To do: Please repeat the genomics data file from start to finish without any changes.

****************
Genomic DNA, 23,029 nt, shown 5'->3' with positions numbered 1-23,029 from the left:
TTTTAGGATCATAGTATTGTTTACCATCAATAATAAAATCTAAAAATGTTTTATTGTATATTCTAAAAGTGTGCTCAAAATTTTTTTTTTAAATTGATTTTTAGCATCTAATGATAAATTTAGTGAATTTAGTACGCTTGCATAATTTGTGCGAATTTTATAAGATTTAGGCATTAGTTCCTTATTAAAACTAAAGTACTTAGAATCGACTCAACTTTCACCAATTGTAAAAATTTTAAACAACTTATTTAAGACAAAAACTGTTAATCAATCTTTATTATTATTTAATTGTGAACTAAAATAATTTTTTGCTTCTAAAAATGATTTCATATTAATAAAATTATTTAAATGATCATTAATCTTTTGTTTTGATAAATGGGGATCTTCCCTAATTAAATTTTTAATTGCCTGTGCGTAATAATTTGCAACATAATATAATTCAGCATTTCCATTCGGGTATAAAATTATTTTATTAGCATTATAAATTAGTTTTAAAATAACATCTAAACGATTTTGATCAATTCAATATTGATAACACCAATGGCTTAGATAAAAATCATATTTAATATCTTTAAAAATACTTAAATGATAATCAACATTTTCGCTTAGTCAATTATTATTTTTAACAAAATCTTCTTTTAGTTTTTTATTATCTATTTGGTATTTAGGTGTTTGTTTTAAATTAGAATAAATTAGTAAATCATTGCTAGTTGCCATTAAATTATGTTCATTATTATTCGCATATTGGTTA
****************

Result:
Genomic DNA, 23,029 nt, shown 5'->3' with positions numbered 1-23,029 from the left:
TTTTAGGATCATAGTATTGTTTACCATCAATAATAAAATCTAAAAATGTTTTATTGTATATTCTAAAAGTGTGCTCAAAATTTTTTTTTTAAATTGATTTTTAGCATCTAATGATAAATTTAGTGAATTTAGTACGCTTGCATAATTTGTGCGAATTTTATAAGATTTAGGCATTAGTTCCTTATTAAAACTAAAGTACTTAGAATCGACTCAACTTTCACCAATTGTAAAAATTTTAAACAACTTATTTAAGACAAAAACTGTTAATCAATCTTTATTATTATTTAATTGTGAACTAAAATAATTTTTTGCTTCTAAAAATGATTTCATATTAATAAAATTATTTAAATGATCATTAATCTTTTGTTTTGATAAATGGGGATCTTCCCTAATTAAATTTTTAATTGCCTGTGCGTAATAATTTGCAACATAATATAATTCAGCATTTCCATTCGGGTATAAAATTATTTTATTAGCATTATAAATTAGTTTTAAAATAACATCTAAACGATTTTGATCAATTCAATATTGATAACACCAATGGCTTAGATAAAAATCATATTTAATATCTTTAAAAATACTTAAATGATAATCAACATTTTCGCTTAGTCAATTATTATTTTTAACAAAATCTTCTTTTAGTTTTTTATTATCTATTTGGTATTTAGGTGTTTGTTTTAAATTAGAATAAATTAGTAAATCATTGCTAGTTGCCATTAAATTATGTTCATTATTATTCGCATATTGGTTA